National Honey Board Recipes: Memorial Day Weekend

 

 Memorial Day is quickly approaching, and here at the National Honey Board we want to remember and celebrate all of our fallen military. We thank you for your sacrifice and appreciate everything our military does to keep us safe here at home.

That being said, Memorial Day also marks the beginning of summer, which brings us to one of our favorite times of year - grilling season! Whether you are spending the day with family, friends or neighbors, we've got many great honey-inspired Bee-Bee-Q recipes to make your summer sweet! 

http://www.honey.com/print/asian-grilled-pork-tenderloin

http://www.honey.com/recipes/detail/13/grilled-garlic-shrimp-with-a-fresh-heirloom-tomato-sauce

http://www.honey.com/print/grilled-tofu-kabobs

http://www.honey.com/print/roasted-eggplant-slices-with-warmed-feta-and-honey-drizzle

http://www.honey.com/print/honeyed-fuji-apple-pasta-salad

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Some History and Health Benefits of Honey

The Epoch Times   By Sally Fallon Morell   2/13/14

Honey has been a valued food in many parts of the world, both in primitive societies and sophisticated civilizations. Hunter-gatherers are adept at removing honey from beehives located in hollow tree trunks, using smoke to drive away the bees.

In some primitive groups, honey supplies a large portion of total calories at certain times of the year. The Aborigines of Australia prized honey and distinguished between two types—light and dark. A Neolithic rock paintingin Spain shows a man collecting wild honey.

Egyptian writings dating from about 5500 B.C. refer to honey. At that time,Lower Egypt was called Bee Land while Upper Egypt was called Reed Land. Apiculture was well established in the 5th dynasty (about 2500 B.C.) and is shown in several reliefs in the temple of the Sun at Abusir.

Tablets from the reign of Seti I (1314 to 1292) give a value of an ass or an ox to 110 pots of honey. Thutmoses III is recorded as receiving tributes of honey from Syria in 1450 B.C.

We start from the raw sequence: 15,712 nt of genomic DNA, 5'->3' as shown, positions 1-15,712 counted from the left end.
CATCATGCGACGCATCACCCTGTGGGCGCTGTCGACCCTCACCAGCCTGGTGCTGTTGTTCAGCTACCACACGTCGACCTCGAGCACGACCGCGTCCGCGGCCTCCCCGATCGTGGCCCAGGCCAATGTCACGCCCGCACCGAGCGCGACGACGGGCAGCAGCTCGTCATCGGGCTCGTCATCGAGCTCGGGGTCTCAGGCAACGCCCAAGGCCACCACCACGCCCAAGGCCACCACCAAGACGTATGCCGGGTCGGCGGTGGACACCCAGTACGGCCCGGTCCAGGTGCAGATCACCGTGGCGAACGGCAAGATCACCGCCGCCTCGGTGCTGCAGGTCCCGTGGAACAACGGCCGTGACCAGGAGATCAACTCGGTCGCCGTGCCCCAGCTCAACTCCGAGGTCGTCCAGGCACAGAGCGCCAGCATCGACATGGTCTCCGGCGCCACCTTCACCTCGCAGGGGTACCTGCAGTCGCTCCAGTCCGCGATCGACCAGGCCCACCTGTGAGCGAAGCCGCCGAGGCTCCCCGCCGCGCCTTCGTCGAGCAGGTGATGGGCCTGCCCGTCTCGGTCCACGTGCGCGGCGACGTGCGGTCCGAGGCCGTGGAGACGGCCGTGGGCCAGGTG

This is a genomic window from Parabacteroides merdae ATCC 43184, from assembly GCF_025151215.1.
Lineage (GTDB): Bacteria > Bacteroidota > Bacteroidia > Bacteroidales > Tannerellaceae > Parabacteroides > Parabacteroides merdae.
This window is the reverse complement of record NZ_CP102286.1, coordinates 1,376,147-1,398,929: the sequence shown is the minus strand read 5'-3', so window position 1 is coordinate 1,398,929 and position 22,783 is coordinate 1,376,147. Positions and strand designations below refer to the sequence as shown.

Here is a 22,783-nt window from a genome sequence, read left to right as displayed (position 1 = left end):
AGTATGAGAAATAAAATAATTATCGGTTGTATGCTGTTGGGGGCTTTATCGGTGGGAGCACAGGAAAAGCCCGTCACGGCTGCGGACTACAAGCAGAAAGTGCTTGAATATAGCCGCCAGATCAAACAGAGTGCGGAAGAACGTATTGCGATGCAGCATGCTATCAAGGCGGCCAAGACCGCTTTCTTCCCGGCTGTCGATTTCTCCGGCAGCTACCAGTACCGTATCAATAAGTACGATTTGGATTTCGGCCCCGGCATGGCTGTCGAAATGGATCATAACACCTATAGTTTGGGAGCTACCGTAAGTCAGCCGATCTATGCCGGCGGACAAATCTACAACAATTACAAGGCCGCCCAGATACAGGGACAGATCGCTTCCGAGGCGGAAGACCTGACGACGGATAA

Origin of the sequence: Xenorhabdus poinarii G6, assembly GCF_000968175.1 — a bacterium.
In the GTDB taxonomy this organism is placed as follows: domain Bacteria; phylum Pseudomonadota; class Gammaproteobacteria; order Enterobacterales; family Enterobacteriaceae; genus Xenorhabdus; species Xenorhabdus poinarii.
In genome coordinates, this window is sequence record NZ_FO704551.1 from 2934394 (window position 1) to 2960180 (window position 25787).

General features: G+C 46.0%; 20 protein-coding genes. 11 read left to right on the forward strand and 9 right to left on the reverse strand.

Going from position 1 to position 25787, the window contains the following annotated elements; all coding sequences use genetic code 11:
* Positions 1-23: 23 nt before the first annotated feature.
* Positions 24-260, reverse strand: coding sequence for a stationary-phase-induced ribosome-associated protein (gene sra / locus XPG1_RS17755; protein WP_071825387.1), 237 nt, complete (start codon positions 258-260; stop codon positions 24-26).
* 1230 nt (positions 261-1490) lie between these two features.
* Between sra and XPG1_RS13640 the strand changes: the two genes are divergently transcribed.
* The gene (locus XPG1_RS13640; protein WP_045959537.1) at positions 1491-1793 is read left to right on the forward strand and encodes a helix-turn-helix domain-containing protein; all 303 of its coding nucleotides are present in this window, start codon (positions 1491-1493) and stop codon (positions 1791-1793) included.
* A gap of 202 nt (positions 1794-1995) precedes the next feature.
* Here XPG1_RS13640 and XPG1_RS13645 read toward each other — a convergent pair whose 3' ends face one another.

The Indians used honey in religious rites. The Indian Laws of Manu, dating from 1000 B.C., called for a tax of one-sixth of the beekeeper’s production.

Thousands of Miles for a Teaspoon

Honey is sugary nectar of flowers gathered by bees. It is carried in “honey sacs” where enzymes begin the process breaking down the sugars. The bee then deposits her cargo into hexagonal wax cells to provide nourishment for young bees. Continued evaporation in the warm atmosphere of the hive gradually transforms the nectar into honey. Bees must travel thousands of miles to produce just one teaspoon of honey...

Read more and get honey recipes:   http://www.theepochtimes.com/n3/507049-some-history-and-health-benefits-of-honey/?photo=2

Happy Independence Day! Recipes from the National Honey Board

Incredible desert ideas from the National Honey Board! Enjoy!!!

Independence Day, or more commonly known as the Fourth of July, is a holiday commemorating the adoption of the Declaration of Independence on July 4, 1776. It’s generally associated with barbecues, family reunions, picnics, fireworks and fun. 

This year, the holiday falls in the middle of the week, a Wednesday, which may give you less time to prepare what you want to make for your get-together. If that’s the case, we can help!

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